Head is the sixth album by the Danish Psychedelic Garage band On Trial. This album doesn't feature any On Trial songs, but is a superb collection of covers. All these covers are played in the true vein of On Trial.
This band plays excellent versions of songs like TV Eye/Starship (Stooges/Sun Ra), You're Gonna Miss Me (13th Floor Elevators), Interstellar Overdrive (Pink Floyd), Five Years Ahead Of My Time (The Third Bardo) and more great covers. I think this album is a good representation of the influences for On Trial. Enjoy!
Fuck, yes. Have you ever seen High Fidelity, the adaptation of Nick Hornby's novel? It's about people like you and me: nerds, music geeks, people who think making superfluous lists is more fun than politics, candlelight dinners and the seventh season of Buffy, the Vampire Slayer. Anyway, do you remember the introduction? A record player, a shiny surface turning, a needle touching the black, shiny vinyl, the hiss, and then… THE 13TH FLOOR ELEVATORS' "You're Gonna Miss Me"! It's a great opening, not only because it starts off the movie with such a great song - a classic in rock, nothing less - but for the sheer fact it's there, at the start of this big-ass movie featuring big-ass actor John Cusack. From that moment onwards, that movie couldn't go wrong anymore. I would have loved if there had been more music talk instead of those love stories, but okay. It reminded me how my body gets electrified when hearing that song. Danish band On Trial cover that song, "You're Gonna Miss Me," and managed to evoke an identical reaction. It takes literally three seconds of that song to take me to the stage where I jump up, pump my fist into the air, whistle, wiggle my fat butt, call my girlfriend, tell her that rock and roll is my religion and give the finger to the man. It's fierce, passionate, it rocks, it swings, it's religious fervour translated into sonic waves. Head originally was a five song 10" EP released in 1999, but last year, the band added 8 more songs (and left off a live version of "Slip Inside This House," if I'm correct) and none of them is less than excellent. Of course you already knew the band's main influences because they wear 'em on their sleeves, but from the first song onwards, it's clear this is not gonna be some lame cash-in effort. It's a tribute to their heroes, a way of giving back the inspiration. Most songs - at least the ones I was familiar with - are pretty faithful and usually even more raw and straightforward, but it's definitely an On Trial album and not just a 48-minute exercise in imitation. Even though these songs were recorded in a span of several years - which is audible, as the songs from each session have their own distinctive sound - there's a unity that holds 'em together. Perhaps the most recent material contains less surprising choices, but boy do they crackle with energy! Their cover of "Parchment Farm" ("Mose Allison by ways of Blue Cheer"), released as a single, is appropriately muddy and a blues-soaked and perhaps one of their songs that resembles the vintage 1970 sound the most. The single's B-side is an ultra-psychedelic take on Pink Floyd's "Interstellar Overdrive," so crammed with disorienting, drugged, fucked-up effects that even Syd Barrett would've raised an eyebrow or two. And it's heavy! Black Sabbath heavy! Most of the five cuts that precede these two are classics in their own way: "Reverberation" could be filed under swirling psych, the kind Kula Shaker attempted to create but never quite pulled off this successfully. Love's "A House Is Not a Motel" lacks the original's restraint, making the classic solo at the end less of a surprise, but they manage to conjure up the same atmosphere with great performances, so I ain't complaining. The Stooges' "TV Eye" is an almost lethal blast, driven by super-charged turbo-bass and deliciously snotty vocals and the way it segues into the MC5's version of Sun Ra's "Starship" is pure gold. Man, squealing feedback rarely sounded this good. The last five songs were - I think - all recorded before or during the New Day Rising-sessions. Funny coincidence: Love's "Signed D.C." - wet dream alert from guitar aficionados! - was also covered by Hüsker Dü's Grant Hart. The two biggest revelations, to me at least, were songs by bands I've never heard: Third Bardo's "Five Years Ahead of My Time" and Macabre's "Be Forewarned." The first one starts off with shimmering guitars and then transcends into a deliriously distorted rocker, the second one is a fantastic slice of hypnotic rock, sounding melancholic - yes, nearly macabre - and Bo's vocals are simply great on top of that relentlessly churning riff. This is garage rock as intense as it gets, this is garage rock that makes dozens of wannabes piss their pants, this is rock and roll how I like it. What else can you say about songs that sound like they're the greatest thing ever while you blast 'em at maximum volume? The album then adds two four-track recordings, one of a fine, but not great, Stones-song ("Citadel"), the other one a desolate piece of folk-rock by Roky Erickson, perhaps the single biggest influence on the band's music and vision. Brimming with energy, dedication, psychedelic uh… experiments, insane guitar antics and all-round performances, Head manages to achieve several goals at one: it makes you curious about some bands (I am so gonna check out Macabre/Pentagram, even if it turns out it was a shit band and I'm gonna dust off those Stooges/MC5/Love/13thFE-albums), shows a band doing what they're best at (stir up some vigorous rock music) and ends up being one of the best all covers-albums I have ever heard. On Trial? Fuckin' A!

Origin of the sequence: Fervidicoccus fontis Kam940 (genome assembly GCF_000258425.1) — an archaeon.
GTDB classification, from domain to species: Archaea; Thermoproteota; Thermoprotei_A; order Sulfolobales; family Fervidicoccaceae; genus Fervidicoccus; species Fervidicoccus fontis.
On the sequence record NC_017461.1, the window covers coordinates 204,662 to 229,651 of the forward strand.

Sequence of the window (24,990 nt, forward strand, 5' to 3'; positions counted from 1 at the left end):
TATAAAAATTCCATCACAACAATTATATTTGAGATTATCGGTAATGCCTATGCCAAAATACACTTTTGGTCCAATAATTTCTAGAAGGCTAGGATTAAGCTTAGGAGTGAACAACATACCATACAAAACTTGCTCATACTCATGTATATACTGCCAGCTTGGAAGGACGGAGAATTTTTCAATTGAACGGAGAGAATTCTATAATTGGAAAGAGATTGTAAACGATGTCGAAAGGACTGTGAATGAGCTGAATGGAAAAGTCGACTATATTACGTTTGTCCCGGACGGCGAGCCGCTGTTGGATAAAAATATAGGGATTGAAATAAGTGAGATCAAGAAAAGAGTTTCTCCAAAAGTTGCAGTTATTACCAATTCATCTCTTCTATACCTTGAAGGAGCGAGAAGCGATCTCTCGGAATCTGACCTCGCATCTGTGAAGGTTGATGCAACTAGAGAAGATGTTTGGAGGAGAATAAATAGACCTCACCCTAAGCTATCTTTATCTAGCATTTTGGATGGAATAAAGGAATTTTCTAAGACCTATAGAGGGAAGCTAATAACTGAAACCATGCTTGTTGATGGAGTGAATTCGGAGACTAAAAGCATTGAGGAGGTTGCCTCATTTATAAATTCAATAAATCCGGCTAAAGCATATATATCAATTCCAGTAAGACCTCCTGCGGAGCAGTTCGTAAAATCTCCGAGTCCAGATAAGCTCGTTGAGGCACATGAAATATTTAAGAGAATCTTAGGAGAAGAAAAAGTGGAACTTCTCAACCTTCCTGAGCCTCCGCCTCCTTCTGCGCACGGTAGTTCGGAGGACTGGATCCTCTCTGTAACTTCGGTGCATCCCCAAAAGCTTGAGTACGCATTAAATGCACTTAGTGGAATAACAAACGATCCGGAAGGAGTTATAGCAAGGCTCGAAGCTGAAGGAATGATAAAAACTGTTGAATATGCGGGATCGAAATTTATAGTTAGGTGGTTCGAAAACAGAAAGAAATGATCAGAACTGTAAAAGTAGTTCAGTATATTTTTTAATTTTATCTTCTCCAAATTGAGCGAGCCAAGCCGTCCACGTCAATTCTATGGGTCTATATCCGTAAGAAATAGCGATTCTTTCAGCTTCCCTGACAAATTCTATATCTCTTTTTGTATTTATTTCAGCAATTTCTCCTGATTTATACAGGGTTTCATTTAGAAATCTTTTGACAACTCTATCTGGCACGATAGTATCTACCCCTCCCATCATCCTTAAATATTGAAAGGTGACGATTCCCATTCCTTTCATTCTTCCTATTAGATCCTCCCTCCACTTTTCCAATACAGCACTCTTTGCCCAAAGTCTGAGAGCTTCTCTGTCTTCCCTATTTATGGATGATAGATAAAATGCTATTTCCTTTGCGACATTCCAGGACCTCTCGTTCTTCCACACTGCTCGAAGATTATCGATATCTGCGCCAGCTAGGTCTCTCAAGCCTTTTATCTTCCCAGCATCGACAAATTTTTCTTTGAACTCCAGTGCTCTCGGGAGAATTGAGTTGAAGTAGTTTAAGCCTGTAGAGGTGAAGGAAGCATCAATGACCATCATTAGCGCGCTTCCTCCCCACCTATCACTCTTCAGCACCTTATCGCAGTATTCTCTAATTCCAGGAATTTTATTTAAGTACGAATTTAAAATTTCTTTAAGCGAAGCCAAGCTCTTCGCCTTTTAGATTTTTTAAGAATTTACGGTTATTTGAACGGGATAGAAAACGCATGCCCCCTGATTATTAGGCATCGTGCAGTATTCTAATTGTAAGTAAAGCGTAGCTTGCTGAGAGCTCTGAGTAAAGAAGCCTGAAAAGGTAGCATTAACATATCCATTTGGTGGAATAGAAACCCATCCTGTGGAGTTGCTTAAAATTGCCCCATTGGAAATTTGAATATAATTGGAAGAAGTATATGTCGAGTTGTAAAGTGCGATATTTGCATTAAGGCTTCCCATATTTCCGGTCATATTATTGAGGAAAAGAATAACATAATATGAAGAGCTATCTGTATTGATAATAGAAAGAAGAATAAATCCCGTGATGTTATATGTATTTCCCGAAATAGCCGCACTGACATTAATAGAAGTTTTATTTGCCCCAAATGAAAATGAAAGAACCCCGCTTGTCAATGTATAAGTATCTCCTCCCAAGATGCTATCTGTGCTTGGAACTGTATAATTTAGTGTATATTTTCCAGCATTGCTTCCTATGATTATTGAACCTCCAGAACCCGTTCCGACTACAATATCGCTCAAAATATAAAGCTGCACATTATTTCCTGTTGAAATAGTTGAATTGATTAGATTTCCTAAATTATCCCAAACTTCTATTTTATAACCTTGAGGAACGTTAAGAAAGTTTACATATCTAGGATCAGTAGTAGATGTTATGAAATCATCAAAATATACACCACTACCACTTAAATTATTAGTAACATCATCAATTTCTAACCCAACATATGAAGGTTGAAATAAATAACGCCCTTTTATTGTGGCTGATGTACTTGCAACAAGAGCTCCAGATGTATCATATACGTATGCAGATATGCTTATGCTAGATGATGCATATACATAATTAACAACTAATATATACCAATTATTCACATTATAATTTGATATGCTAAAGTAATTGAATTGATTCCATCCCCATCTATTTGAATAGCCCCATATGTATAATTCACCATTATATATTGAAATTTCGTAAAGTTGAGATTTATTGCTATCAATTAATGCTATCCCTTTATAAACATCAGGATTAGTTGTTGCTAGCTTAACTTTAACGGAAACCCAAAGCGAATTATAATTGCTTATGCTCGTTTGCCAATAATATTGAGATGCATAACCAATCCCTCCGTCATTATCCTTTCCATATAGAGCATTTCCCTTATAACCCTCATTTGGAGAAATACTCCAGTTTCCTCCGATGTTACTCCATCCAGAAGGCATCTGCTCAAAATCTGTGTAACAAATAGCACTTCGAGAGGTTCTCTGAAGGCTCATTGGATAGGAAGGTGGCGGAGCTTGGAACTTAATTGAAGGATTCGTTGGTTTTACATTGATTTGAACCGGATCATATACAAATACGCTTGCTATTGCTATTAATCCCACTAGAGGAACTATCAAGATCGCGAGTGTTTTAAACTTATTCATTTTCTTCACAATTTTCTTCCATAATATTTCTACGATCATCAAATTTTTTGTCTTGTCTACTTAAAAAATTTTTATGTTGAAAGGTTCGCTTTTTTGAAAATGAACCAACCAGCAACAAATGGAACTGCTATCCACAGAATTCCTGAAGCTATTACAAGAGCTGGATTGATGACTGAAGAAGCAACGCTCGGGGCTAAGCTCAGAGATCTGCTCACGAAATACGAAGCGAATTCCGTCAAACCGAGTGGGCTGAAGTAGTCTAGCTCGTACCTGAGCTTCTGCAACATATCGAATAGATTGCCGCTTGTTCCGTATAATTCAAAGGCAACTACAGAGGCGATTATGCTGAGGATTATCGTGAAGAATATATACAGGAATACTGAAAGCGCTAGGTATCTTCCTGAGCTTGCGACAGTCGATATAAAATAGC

(Review by Guy Peters)
On Trial - Head (2003)